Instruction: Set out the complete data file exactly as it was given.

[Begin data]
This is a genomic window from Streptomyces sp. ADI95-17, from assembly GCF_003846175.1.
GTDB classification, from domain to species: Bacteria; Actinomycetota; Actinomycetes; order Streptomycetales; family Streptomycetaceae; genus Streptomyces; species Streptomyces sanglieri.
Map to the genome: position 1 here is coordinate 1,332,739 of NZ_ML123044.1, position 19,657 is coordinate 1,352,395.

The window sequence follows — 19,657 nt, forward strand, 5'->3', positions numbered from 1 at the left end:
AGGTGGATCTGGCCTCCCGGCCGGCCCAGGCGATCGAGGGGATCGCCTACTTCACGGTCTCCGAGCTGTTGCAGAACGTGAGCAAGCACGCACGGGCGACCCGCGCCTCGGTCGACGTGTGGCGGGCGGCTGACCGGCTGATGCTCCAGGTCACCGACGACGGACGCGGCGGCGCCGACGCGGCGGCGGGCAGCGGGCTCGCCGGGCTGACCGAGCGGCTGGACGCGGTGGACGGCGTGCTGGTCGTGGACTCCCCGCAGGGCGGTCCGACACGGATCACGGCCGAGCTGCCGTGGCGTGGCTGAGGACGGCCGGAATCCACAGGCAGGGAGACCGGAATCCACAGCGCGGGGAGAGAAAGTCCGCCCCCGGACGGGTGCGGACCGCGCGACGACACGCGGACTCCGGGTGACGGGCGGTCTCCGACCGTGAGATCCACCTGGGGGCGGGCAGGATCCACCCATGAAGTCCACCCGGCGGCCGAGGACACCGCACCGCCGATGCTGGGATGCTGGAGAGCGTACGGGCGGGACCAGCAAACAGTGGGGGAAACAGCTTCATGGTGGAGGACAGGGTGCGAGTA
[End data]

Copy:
This is a genomic window from Streptomyces sp. ADI95-17, from assembly GCF_003846175.1.
GTDB classification, from domain to species: Bacteria; Actinomycetota; Actinomycetes; order Streptomycetales; family Streptomycetaceae; genus Streptomyces; species Streptomyces sanglieri.
Map to the genome: position 1 here is coordinate 1,332,739 of NZ_ML123044.1, position 19,657 is coordinate 1,352,395.

The window sequence follows — 19,657 nt, forward strand, 5'->3', positions numbered from 1 at the left end:
AGGTGGATCTGGCCTCCCGGCCGGCCCAGGCGATCGAGGGGATCGCCTACTTCACGGTCTCCGAGCTGTTGCAGAACGTGAGCAAGCACGCACGGGCGACCCGCGCCTCGGTCGACGTGTGGCGGGCGGCTGACCGGCTGATGCTCCAGGTCACCGACGACGGACGCGGCGGCGCCGACGCGGCGGCGGGCAGCGGGCTCGCCGGGCTGACCGAGCGGCTGGACGCGGTGGACGGCGTGCTGGTCGTGGACTCCCCGCAGGGCGGTCCGACACGGATCACGGCCGAGCTGCCGTGGCGTGGCTGAGGACGGCCGGAATCCACAGGCAGGGAGACCGGAATCCACAGCGCGGGGAGAGAAAGTCCGCCCCCGGACGGGTGCGGACCGCGCGACGACACGCGGACTCCGGGTGACGGGCGGTCTCCGACCGTGAGATCCACCTGGGGGCGGGCAGGATCCACCCATGAAGTCCACCCGGCGGCCGAGGACACCGCACCGCCGATGCTGGGATGCTGGAGAGCGTACGGGCGGGACCAGCAAACAGTGGGGGAAACAGCTTCATGGTGGAGGACAGGGTGCGAGTA